The Future is Electric: Karnataka’s Bold 2023 EV Policy Agenda

The Karnataka state government is set to introduce a revised Electric Vehicle (EV) policy for 2023-28, aiming to significantly boost the EV sector in the region. This ambitious policy is designed to attract an investment of approximately Rs 50,000 crore and generate job opportunities for one lakh individuals over the next five years. The government’s goal is to position Karnataka as a leader in electric mobility, focusing on sustainable practices, equitable growth, innovation, and the development of a robust statewide EV ecosystem​​.

Key Highlights of the Revised EV Policy:

  1. Enhanced Capital Subsidies: The proposed policy includes increased capital subsidies for testing centers, providing up to 30% for on-boarding private operators for setting up EV Testing cum Certification facilities. This represents a significant increase from the existing 15% capital subsidy cap.
  2. Incentives for Component Manufacturing: The policy broadens the range of incentives to cover cell components like anode, cathode, separators, as well as battery recycling facilities and testing infrastructure. These incentives are aimed at supporting micro, small, and medium-sized enterprises.
  3. Rental Subsidies and Stamp Duty Exemption: The draft policy proposes a rental subsidy, offering reimbursement of 30% of rent or a maximum of Rs five per square foot per month for three years on rental properties above 10,000 square feet, alongside the existing stamp duty exemption.
  4. Land Identification for Charging Stations: The government commits to rapidly identifying land parcels aligned with power infrastructure for the development of charging stations, providing favorable power tariffs to accelerate EV adoption.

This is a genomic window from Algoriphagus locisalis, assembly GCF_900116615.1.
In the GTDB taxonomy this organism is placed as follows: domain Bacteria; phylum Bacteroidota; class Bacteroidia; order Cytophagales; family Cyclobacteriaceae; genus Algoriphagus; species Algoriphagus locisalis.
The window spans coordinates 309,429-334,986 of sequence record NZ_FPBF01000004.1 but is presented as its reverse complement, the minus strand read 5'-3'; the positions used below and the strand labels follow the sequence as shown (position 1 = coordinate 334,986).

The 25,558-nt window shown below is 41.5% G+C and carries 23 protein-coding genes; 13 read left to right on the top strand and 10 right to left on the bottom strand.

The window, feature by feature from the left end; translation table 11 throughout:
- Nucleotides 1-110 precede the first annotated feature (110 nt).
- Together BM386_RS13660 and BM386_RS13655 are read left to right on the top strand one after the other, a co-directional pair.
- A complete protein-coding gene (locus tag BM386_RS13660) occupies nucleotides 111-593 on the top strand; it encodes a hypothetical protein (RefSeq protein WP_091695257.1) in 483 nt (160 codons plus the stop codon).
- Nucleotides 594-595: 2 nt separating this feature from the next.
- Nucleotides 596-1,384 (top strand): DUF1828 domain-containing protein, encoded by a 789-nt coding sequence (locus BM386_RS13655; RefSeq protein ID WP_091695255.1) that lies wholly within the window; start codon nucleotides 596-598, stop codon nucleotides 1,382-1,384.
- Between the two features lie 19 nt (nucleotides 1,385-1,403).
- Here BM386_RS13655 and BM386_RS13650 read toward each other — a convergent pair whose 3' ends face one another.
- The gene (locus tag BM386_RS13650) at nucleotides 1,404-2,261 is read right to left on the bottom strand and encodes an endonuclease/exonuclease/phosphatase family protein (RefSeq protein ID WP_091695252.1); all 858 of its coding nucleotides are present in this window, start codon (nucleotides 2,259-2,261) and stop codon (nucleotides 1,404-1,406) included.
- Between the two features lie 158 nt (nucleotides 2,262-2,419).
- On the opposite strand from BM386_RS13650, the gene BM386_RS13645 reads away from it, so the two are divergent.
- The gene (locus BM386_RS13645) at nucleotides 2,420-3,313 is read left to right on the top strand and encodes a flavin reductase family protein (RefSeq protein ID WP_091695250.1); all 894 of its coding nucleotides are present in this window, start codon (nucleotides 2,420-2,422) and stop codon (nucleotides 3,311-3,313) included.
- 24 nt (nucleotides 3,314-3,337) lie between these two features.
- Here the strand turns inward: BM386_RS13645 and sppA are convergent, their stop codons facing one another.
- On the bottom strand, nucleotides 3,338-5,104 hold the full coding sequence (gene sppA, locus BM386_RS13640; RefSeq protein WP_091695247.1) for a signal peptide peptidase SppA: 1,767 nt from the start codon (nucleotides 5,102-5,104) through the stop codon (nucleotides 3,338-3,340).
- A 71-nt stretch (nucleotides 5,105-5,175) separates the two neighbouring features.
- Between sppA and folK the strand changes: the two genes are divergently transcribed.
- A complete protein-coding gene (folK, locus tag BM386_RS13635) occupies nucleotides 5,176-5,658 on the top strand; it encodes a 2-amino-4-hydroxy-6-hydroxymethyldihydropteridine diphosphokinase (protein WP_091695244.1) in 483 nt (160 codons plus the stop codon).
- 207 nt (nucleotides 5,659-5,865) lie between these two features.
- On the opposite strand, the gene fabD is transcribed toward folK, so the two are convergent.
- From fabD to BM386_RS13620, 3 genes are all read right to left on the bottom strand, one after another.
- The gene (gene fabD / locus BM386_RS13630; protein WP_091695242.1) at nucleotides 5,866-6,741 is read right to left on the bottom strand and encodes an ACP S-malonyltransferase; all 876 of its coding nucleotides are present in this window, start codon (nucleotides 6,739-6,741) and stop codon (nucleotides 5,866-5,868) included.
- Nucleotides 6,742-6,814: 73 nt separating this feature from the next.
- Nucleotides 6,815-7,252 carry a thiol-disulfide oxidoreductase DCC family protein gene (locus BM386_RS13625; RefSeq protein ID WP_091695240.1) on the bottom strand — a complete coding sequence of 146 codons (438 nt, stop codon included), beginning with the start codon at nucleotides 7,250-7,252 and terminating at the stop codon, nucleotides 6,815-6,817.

5. Establishment of Model EV Cities: The government plans to develop model EV cities in locations such as Kalaburagi, Belagavi, Hubballi-Dharwad, and Mysuru, among others. This initiative is designed to promote EV adoption across the state.
  6. Skill Development through ITIs: Industrial Training Institutes (ITIs) will play a crucial role in skill development for the EV industry, aiming to reduce skill development costs by 40% and shorten training tenure by 2-4 months​​​​.

Industry Reactions and Suggested Improvements:

The industry has reacted positively to the increased subsidies and incentives, but there is a consensus on the need for more focused incentives for consumers and component suppliers. Key suggestions from industry stakeholders include:

  • Direct Subsidies for EV Buyers: Amitabh Saran, CEO of Altigreen, suggests providing direct subsidies to EV buyers to make EVs more affordable, especially for commercial vehicles. This comes in response to the recent reduction in subsidies under the central government’s FAME scheme.
  • Inclusion of MSMEs and Component Vendors in Incentives: There’s a call for including MSMEs and component vendors in state-level production-linked incentive (PLI) schemes and reducing the GST on components from 18% to 5%.
  • Clarity on Testing Centres: There is a need for clarity on the role of new testing centres and how they will expedite the EV certification process​​.

Overall, the revised draft EV policy of Karnataka demonstrates the state’s commitment to reshaping its mobility landscape, aiming to maintain its position as a leader in EV adoption and manufacturing, while addressing the evolving needs of the industry and consumers.



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